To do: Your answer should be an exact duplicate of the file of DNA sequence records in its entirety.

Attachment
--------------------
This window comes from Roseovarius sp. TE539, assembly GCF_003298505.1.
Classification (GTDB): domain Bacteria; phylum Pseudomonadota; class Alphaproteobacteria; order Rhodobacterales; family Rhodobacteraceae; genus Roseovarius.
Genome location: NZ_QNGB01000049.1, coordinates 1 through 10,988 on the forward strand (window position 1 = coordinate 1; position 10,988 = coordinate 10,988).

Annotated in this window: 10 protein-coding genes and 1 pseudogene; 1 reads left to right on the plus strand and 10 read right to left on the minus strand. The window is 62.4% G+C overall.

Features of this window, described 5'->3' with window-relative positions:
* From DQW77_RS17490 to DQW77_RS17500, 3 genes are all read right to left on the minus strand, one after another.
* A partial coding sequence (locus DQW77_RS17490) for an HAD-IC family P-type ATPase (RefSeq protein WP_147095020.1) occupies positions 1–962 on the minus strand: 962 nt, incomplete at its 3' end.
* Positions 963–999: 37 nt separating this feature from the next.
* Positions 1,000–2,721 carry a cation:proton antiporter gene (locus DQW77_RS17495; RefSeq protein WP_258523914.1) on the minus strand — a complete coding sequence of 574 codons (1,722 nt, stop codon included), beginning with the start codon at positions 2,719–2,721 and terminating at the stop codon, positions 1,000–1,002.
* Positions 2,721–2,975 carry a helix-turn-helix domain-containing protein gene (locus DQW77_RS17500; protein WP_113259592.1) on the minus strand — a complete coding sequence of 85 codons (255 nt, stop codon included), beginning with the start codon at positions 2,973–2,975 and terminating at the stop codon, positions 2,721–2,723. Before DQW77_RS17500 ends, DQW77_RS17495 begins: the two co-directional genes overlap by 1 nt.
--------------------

This window comes from Roseovarius sp. TE539, assembly GCF_003298505.1.
Classification (GTDB): domain Bacteria; phylum Pseudomonadota; class Alphaproteobacteria; order Rhodobacterales; family Rhodobacteraceae; genus Roseovarius.
Genome location: NZ_QNGB01000049.1, coordinates 1 through 10,988 on the forward strand (window position 1 = coordinate 1; position 10,988 = coordinate 10,988).

Annotated in this window: 10 protein-coding genes and 1 pseudogene; 1 reads left to right on the plus strand and 10 read right to left on the minus strand. The window is 62.4% G+C overall.

Features of this window, described 5'->3' with window-relative positions:
* From DQW77_RS17490 to DQW77_RS17500, 3 genes are all read right to left on the minus strand, one after another.
* A partial coding sequence (locus DQW77_RS17490) for an HAD-IC family P-type ATPase (RefSeq protein WP_147095020.1) occupies positions 1–962 on the minus strand: 962 nt, incomplete at its 3' end.
* Positions 963–999: 37 nt separating this feature from the next.
* Positions 1,000–2,721 carry a cation:proton antiporter gene (locus DQW77_RS17495; RefSeq protein WP_258523914.1) on the minus strand — a complete coding sequence of 574 codons (1,722 nt, stop codon included), beginning with the start codon at positions 2,719–2,721 and terminating at the stop codon, positions 1,000–1,002.
* Positions 2,721–2,975 carry a helix-turn-helix domain-containing protein gene (locus DQW77_RS17500; protein WP_113259592.1) on the minus strand — a complete coding sequence of 85 codons (255 nt, stop codon included), beginning with the start codon at positions 2,973–2,975 and terminating at the stop codon, positions 2,721–2,723. Before DQW77_RS17500 ends, DQW77_RS17495 begins: the two co-directional genes overlap by 1 nt.